Final Report Summary - AR.C.H.I.VES (A comparative history of archives in late medieval and early modern Italy)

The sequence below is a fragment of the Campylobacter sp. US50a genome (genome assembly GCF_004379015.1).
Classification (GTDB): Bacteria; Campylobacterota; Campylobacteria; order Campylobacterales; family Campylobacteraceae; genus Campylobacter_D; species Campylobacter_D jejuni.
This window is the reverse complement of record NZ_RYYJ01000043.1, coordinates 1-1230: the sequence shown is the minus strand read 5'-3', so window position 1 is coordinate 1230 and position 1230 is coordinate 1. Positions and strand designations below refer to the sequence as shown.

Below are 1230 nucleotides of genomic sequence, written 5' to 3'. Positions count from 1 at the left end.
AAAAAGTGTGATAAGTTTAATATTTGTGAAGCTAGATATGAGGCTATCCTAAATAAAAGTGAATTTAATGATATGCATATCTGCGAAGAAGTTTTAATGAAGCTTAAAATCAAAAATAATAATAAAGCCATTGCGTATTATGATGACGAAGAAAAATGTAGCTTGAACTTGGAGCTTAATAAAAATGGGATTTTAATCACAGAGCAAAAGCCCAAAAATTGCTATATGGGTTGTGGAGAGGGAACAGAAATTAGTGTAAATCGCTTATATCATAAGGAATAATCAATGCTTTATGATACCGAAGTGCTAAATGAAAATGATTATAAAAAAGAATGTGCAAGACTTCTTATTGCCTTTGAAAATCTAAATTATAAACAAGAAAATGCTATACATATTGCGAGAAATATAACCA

The ARCHIves studied the establishment, management and use of archives in late medieval and early modern Italy, from the 13th century – when those offices first began preserving records systematically – to the end of the 18th – when they were toppled by wars and revolutions at the end of the ancien régime. The project compared chanceries and secretariats in seven case studies (Milan, Venice, Modena, Florence, Rome, Naples and Palermo) with other Italian and non-Italian cases. A variety of aspects were studied, including: the politics of archives, their organisation and arrangement, the material aspects of record-keeping, the social history of record-keepers, the uses of archives by outsiders, and the knowledge of archives by late medieval and early modern historians. The team – a PI, two Post-Docs, and two PhD students – established a basic periodization common to all case studies and demonstrated: the multifaceted importance of archives as centres for knowledge organisation and production, not just preservation; the mixed material, political, and intellectual preoccupations that informed archival administration; the relevance of archives to the lives of people beyond government institutions. The team critiqued the pre-eminence traditionally given to Central and Northern Italy, and demonstrated the vitality and inventiveness of archival practices in the South. And we demonstrated the ways in which scholars since the late Middle Ages made sustained use of archives. The team organised a succession of nine international workshops and conferences, attracted interest from doctoral students and researchers in other universities, invited a dozens of speakers, collaborated closely with professional archivists. Collectively we published a book, a further collection of sources, and 2 special issues of peer-reviewed journals. Individually, team members published 23 book chapters or articles.